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<title>Using Images in the Eclipse UI</title>
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<div align=right>&nbsp; <font face="Times New Roman, Times, serif"><font size=-1>Copyright
&copy; 2001, 2002 Object Technology International, Inc.</font></font></div>
<td ALIGN=LEFT VALIGN=TOP COLSPAN="2" BGCOLOR="#0080C0"><b><font face="Arial,Helvetica"><font color="#FFFFFF">&nbsp;Eclipse
Corner Article</font></font></b></td>
<h1> <img SRC="../images/Idea.jpg" height=86 width=120 align=CENTER></h1>
Using Images in the Eclipse UI</h1></center>
Managing images in a large graphical application can be a daunting task. Since
modern operating systems such as Windows&reg; only support a small number of images
in memory at once, an application’s icons and background images must be carefully
managed and sometimes shared between widgets. This article describes the image
management facilities provided by the Eclipse Platform, along with some best
practice guidelines to keep in mind when writing your own Eclipse UI plug-ins.
We assume the reader already has a basic understanding of Eclipse, the UI extension
points defined by the Eclipse Platform, and the Standard Widget Toolkit (SWT).
<p><b>By John Arthorne, OTI</b><br>
April 20, 2001; updated September 12, 2002 for Eclipse 2.0</blockquote>
<h2> The Usual Suspects </h2>
<p>We begin by describing the interesting classes to know about when writing UI
plug-ins that define their own images. Just about anybody writing substantial
UI components for a plug-in needs to understand these basic image management
objects. </p>
<p><b><tt></tt></b>. Instances of <tt>Image</tt>
are ready for display on the screen. They have all their data in memory,
and they maintain a handle to an underlying OS resource. These are heavy-weight
objects that generally should not be held onto indefinitely. When no longer
needed, the user must call <tt>dispose()</tt> on the Image to free the
underlying resource. The crucial point to understand here is that these
objects are very expensive to leave lying around. The operating system
typically only allows a fixed number of images at once. For example, Windows
98 only allows about 1000 images in memory before it begins to fail. Whenever
you create an instance of Image, think about how long it will be needed,
and make sure that a mechanism is in place to dispose of it when no longer
needed. You <b>cannot</b> rely on the Java&trade; garbage collector to do this
for you, since Images reference memory allocated by the OS, not the Java
virtual machine.&nbsp; An interesting characteristic of Images is that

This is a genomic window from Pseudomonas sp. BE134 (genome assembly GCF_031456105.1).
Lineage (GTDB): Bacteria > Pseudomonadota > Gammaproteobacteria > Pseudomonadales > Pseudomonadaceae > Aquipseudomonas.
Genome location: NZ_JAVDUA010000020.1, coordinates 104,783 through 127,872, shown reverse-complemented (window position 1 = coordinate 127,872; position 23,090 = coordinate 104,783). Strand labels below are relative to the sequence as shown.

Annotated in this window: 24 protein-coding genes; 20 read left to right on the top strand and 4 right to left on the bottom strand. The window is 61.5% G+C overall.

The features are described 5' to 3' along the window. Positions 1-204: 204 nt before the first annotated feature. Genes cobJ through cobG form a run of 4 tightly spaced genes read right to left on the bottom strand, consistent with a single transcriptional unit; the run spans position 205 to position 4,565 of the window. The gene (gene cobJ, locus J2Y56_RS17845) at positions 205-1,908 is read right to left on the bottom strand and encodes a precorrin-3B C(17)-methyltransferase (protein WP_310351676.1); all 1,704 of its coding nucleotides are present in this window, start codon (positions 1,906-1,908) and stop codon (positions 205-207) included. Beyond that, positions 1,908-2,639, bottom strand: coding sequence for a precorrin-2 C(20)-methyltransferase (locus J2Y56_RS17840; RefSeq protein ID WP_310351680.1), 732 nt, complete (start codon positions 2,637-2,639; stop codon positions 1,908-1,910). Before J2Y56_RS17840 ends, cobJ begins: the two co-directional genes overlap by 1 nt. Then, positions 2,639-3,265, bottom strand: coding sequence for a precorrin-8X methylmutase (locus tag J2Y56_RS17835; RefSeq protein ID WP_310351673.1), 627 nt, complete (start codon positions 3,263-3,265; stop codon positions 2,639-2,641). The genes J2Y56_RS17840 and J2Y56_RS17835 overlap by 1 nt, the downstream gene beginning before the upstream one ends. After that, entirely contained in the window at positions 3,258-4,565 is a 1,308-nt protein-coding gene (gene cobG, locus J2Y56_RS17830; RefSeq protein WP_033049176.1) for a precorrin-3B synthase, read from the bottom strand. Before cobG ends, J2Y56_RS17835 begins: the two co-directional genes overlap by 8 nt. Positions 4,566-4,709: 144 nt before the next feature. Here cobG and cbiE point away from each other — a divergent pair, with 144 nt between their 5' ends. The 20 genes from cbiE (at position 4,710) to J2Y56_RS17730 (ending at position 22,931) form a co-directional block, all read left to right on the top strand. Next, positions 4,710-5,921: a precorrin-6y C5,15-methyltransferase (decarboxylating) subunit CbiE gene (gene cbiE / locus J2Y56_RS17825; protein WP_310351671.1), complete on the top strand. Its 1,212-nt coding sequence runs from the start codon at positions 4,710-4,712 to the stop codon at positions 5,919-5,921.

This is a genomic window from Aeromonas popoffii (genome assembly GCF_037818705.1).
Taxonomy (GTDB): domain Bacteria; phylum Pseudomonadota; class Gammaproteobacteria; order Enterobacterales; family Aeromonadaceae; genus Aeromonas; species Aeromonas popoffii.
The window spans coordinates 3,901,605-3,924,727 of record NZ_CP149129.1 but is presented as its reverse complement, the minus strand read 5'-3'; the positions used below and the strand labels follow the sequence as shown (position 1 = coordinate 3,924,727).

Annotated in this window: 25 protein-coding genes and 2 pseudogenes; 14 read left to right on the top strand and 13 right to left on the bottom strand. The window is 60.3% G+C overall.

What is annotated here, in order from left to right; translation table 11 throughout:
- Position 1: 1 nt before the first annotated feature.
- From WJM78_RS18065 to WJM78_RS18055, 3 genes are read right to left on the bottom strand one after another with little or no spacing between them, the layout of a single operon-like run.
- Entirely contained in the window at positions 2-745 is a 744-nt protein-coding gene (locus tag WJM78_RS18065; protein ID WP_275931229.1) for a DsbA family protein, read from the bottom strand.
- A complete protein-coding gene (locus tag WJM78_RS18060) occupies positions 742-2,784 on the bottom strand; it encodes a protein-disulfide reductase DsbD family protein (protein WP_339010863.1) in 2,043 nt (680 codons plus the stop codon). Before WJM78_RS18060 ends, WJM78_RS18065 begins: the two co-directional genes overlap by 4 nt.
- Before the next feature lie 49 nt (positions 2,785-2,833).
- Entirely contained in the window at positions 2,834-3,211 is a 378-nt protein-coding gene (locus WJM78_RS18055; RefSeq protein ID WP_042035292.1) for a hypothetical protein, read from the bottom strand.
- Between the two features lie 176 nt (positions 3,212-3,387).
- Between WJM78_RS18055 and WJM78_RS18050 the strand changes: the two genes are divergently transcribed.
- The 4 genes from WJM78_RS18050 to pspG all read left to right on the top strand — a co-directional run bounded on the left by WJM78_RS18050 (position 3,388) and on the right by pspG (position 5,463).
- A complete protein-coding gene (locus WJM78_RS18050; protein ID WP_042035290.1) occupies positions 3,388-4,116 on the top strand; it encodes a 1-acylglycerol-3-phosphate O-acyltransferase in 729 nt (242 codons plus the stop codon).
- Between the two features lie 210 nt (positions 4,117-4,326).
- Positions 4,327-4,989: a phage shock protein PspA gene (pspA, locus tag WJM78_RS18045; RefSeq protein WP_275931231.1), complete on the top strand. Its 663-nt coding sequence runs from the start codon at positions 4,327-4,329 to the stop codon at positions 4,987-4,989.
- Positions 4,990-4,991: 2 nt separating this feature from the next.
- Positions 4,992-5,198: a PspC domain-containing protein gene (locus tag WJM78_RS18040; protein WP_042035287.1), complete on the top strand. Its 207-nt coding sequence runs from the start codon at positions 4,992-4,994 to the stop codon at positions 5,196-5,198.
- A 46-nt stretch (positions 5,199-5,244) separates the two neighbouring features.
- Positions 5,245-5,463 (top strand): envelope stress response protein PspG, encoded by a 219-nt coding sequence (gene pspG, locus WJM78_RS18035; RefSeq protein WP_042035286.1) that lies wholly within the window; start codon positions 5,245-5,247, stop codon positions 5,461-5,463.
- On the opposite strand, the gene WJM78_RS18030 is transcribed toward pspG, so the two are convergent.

one <tt>Image</tt> instance can be placed in multiple widgets, a technique
called image sharing.&nbsp; A major challenge of image management is to
take advantage of this sharing as much as possible, but to still know
when it is safe to dispose the image.</p>
<li> <b><tt>org.eclipse.jface.resource.ImageDescriptor</tt></b>. These objects
are very light-weight descriptions of images. They know how to find the
image data and load the image into memory, but they do not hold onto any
large structures themselves. There are a number of factory methods on ImageDescriptor
for creating descriptors from Java resource files, normal files, and URLs.
It is okay to create ImageDescriptors for all the images in your plug-in,
and keep them around for the lifetime of the UI.&nbsp; An SWT Image can
be created from an ImageDescriptor by calling its <tt>createImage</tt> method.&nbsp;
Each call to createImage returns a new instance of Image, and it is the
caller's responsibility to ensure that the created image gets disposed.</li>
<li> <b><tt>org.eclipse.jface.resource.ImageRegistry</tt></b>. Some images are
used very frequently by a plug-in, and are worth placing in a global pool
so that they can be shared and reused throughout the UI. These images should
be placed in your plug-in's ImageRegistry. It is important to keep the number
of images in your registry small, so that you don't unnecessarily hog OS
resources that may be needed by other plug-ins.</li>
As a general rule of thumb, ImageDescriptors should be used wherever possible
in your UI code.&nbsp; However, in places where you are creating real widgets,
such as subclasses of <tt>org.eclipse.swt.widgets.Widget</tt>, or <tt>org.eclipse.jface.window.Window</tt>,
you need to be manipulating SWT images.&nbsp; Generally, the code that creates
the widget should also create the Images to go in it, and the code that disposes
the widget should also dispose of its images.&nbsp; An exception to this rule
is if you are using Images that are shared between multiple widgets.&nbsp; Image
sharing should be approached with caution, because as we discussed earlier, sharing
makes it difficult to figure out when to dispose of the images.&nbsp; <tt>org.eclipse.jface.viewers.ILabelProvider</tt>
(described later), and <tt>org.eclipse.jface.resource.ImageRegistry</tt>, are two
mechanisms provided by JFace that help to achieve image sharing in a controlled
<h2>Defining Images Through Your plugin.xml File</h2>